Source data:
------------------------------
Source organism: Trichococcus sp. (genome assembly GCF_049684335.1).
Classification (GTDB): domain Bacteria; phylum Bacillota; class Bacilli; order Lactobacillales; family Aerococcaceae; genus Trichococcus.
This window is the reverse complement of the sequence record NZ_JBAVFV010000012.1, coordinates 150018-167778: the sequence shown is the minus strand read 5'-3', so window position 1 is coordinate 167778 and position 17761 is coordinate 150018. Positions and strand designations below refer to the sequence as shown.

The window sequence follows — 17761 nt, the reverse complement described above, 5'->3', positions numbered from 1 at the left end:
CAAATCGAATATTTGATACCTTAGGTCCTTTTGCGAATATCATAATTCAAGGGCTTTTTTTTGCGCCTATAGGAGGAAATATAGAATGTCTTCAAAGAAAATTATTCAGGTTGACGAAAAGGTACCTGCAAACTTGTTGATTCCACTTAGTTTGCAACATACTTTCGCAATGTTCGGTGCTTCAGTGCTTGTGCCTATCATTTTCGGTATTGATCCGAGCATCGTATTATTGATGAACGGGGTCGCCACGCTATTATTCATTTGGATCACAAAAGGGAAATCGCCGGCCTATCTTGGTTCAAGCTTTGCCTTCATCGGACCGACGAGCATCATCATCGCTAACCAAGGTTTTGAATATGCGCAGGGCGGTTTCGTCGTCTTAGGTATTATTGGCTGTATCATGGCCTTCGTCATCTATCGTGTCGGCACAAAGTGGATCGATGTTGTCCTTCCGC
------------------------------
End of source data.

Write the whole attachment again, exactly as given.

Source organism: Trichococcus sp. (genome assembly GCF_049684335.1).
Classification (GTDB): domain Bacteria; phylum Bacillota; class Bacilli; order Lactobacillales; family Aerococcaceae; genus Trichococcus.
This window is the reverse complement of the sequence record NZ_JBAVFV010000012.1, coordinates 150018-167778: the sequence shown is the minus strand read 5'-3', so window position 1 is coordinate 167778 and position 17761 is coordinate 150018. Positions and strand designations below refer to the sequence as shown.

The window sequence follows — 17761 nt, the reverse complement described above, 5'->3', positions numbered from 1 at the left end:
CAAATCGAATATTTGATACCTTAGGTCCTTTTGCGAATATCATAATTCAAGGGCTTTTTTTTGCGCCTATAGGAGGAAATATAGAATGTCTTCAAAGAAAATTATTCAGGTTGACGAAAAGGTACCTGCAAACTTGTTGATTCCACTTAGTTTGCAACATACTTTCGCAATGTTCGGTGCTTCAGTGCTTGTGCCTATCATTTTCGGTATTGATCCGAGCATCGTATTATTGATGAACGGGGTCGCCACGCTATTATTCATTTGGATCACAAAAGGGAAATCGCCGGCCTATCTTGGTTCAAGCTTTGCCTTCATCGGACCGACGAGCATCATCATCGCTAACCAAGGTTTTGAATATGCGCAGGGCGGTTTCGTCGTCTTAGGTATTATTGGCTGTATCATGGCCTTCGTCATCTATCGTGTCGGCACAAAGTGGATCGATGTTGTCCTTCCGC